7: True Food Culture: “The Future belongs to the Gourmet”
Enlightened agriculture cannot succeed unless people at large support the farmers who are trying to achieve it. We need to develop a true Food Culture -- to cast off standard beliefs and prejudices and acknowledge that compassionate, eco-friendly farming, sound nutrition, and great cooking go hand in hand. We don’t need to be vegans on the one hand, or GMOs or CAFOs or synthesised animal flesh on the other. We just need to re-learn how to cook.

8 & 9: A People’s Takeover  (two sessions).
Around the world we find that billions of people want the world to be different – more convivial, more secure; that many millions are doing things and developing ideas that are moving us in the right directions; and that many thousands of organizations, including NGOs of all sizes, are making a difference by acting concertedly. In short, there are easily enough people with enough ideas and goodwill to form a critical mass that could change the whole world around. The task now is to frame a coherent philosophy and to coordinate what’s already out there. 
 

With Colin Tudge, Jyoti Fernandes, Ruth West and Tim Gorringe
Colin Tudge

Colin Tudge

Colin Tudge studied zoology at Cambridge and then became a science writer – with World Medicine, New Scientist, Farmers Weekly, and BBC Radio 3; and for the past 25 years or so has been freelance. Mainly, though, he writes books – on many aspects of biology, food, and agriculture, and, lately, on metaphysics. Among the most recent are Why Genes are Not Selfish and People are Nice; Six Steps Back to the Land; and The Secret Life of Trees. In 2008 he and his wife, Ruth West, began The Campaign for Real Farming. Out of the Campaign came the Oxford Real Farming Conference; Funding Enlightened Agriculture; and the College for Real Farming and Food Culture. All are conceived as projects of the Real Farming Trust

Jyoti Fernandes

Jyoti Fernandes

Jyoti Fernandes is a Dorset smallholder with vegetables, Jersey cows, goats, pigs and sheep which also provide excellent fleeces and knitting wool; and produces apple juice, cider, and cheese. She is also the Campaigns Coordinator of the Landworkers’ Alliance, the British arm of the worldwide peasants’ organization, Via Campesina.

Ruth West

Ruth West

Ruth West has a lifetime’s experience with NGOs at home and abroad with a special interest in indigenous cultures and traditional medicine. Since the outset in 2010 she has been the principal organizer of the Oxford Real Farming Conference and is coordinator of the Real Farming Trust, with a special interest in helping to fund new projects. She also helped to set up and to run the All-Party Parliamentary Group on Agroecology which aims to introduce agroecological thinking into mainstream British politics.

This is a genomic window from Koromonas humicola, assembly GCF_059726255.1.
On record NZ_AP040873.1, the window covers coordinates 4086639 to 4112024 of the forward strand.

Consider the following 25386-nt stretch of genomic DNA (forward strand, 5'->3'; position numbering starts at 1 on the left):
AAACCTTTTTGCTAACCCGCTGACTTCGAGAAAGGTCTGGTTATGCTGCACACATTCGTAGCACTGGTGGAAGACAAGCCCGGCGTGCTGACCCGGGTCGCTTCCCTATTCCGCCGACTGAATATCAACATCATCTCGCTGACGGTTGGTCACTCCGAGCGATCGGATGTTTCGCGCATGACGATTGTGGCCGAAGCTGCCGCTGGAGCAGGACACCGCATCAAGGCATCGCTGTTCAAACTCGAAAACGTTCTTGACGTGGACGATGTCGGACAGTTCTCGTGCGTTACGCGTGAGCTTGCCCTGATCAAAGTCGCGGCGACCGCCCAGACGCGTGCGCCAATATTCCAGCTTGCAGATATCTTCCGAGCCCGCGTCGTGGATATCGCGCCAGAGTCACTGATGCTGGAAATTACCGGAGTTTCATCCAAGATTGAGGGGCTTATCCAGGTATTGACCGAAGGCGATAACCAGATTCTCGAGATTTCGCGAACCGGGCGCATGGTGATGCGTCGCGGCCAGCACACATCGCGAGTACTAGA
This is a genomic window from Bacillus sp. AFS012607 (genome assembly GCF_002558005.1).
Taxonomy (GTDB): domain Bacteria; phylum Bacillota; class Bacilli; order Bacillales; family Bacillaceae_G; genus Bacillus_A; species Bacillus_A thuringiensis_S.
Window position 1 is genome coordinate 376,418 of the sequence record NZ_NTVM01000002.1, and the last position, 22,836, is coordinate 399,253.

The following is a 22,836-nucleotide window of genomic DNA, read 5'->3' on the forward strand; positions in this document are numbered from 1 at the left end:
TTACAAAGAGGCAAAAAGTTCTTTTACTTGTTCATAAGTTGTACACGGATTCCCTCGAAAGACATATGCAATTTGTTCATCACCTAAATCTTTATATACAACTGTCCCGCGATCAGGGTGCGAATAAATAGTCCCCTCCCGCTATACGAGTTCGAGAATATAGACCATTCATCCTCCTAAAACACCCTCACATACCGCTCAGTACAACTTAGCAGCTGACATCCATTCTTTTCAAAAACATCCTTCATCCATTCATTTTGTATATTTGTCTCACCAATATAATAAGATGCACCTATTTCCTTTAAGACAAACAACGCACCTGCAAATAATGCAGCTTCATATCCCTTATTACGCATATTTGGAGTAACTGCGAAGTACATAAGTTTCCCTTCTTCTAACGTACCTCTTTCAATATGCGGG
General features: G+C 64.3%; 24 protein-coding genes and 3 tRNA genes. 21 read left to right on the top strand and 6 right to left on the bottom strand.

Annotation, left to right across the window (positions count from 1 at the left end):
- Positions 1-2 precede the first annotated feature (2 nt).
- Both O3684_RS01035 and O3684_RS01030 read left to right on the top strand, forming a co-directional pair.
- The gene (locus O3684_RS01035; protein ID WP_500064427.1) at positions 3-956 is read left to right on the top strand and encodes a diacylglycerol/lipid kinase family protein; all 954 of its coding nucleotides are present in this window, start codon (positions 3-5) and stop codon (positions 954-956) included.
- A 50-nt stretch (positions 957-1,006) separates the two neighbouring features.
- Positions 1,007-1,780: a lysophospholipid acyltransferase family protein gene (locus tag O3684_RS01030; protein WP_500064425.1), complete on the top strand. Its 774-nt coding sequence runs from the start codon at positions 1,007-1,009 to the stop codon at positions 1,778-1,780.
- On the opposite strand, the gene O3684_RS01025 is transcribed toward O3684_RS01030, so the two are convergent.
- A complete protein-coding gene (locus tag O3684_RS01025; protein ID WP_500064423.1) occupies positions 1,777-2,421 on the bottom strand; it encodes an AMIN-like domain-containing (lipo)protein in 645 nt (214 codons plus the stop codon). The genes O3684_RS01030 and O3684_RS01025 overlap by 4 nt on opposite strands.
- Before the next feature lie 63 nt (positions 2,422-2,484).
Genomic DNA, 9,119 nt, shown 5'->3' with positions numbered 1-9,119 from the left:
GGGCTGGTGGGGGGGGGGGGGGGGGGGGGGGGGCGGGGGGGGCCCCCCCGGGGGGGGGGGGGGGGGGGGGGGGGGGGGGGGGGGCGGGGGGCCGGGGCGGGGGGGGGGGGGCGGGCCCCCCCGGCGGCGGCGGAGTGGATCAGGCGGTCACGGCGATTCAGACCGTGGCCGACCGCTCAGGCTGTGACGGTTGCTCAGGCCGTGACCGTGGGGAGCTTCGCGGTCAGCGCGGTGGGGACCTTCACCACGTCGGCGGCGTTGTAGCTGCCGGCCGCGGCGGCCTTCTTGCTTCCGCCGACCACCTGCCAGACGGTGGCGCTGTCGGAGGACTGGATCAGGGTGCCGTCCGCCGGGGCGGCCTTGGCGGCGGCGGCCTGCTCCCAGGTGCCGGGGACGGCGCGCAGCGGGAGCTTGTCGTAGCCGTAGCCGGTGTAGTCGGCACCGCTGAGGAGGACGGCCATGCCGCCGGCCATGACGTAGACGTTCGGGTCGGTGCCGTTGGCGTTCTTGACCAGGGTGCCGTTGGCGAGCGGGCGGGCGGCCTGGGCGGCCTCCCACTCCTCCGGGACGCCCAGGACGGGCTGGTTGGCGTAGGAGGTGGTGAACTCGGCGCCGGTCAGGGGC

Tim Gorringe

Tim Gorringe

Tim Gorringe is Emeritus Professor of Theological Studies at Exeter University and with his wife Gill he also runs a 15-acre smallholding, with sheep, chickens, bees, fruit and vegetables, and makes cider and wine; and is a member of the Transition Town movement and the Iona Community. His books include The Common Good and the Global Emergency, (2011); Earthly Visions: Theology and the Challenges of Art (2011); and – most recently – The World Made Otherwise (2018).

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Residential accommodation for "Changing the Frame"  is at Higher Close, a 20 minute walk from Schumacher College. All meals will be provided at the college.

A place can not be guaranteed unless we receive your deposit or payment on your chosen course. If you would like to apply for a bursary, please do this before making your course application.
 

Short Course Bursaries create an opportunity for an individual to experience the powerful transformative learning by joining a course that assists the participant to inspire their wider community and benefits from the participant’s own unique contribution. It is our hope that our bursaries support a wide cross section of participation on our short course programme. The number of bursaries available is limited, competition is strong and funding is not always available for every short course. Please be aware that most bursaries are in the region of 10% – 20% of the course fee so please be prepared to raise funding from other sources.  A bursary award is not intended to cover travel or incidental expenses.

Applications are viewed on a case-by-case basis and we are unable to enter into discussions on any decisions. We generally have many more applications for bursaries than we have funding available. We can only offer one bursary per person per year and priority is given to those who have not attended the college or received a bursary before. To help us support as many people as possible, please only apply if you would be unable to attend the course without a bursary.

How to apply for a bursary

Six weeks before the course is due to start all bursary applications will be considered and responded to.  If successful you will be required to accept our Bursary Terms and Conditions.

Please answer the following:

  1. What does a bursary mean to you?
  2. How will your attendance on this course benefit the wider community?
  3. If your financial situation justifies you applying for a bursary, how much are you able to contribute towards attending this course?
     

Please be prepared to supply an appropriate reference in support of your application.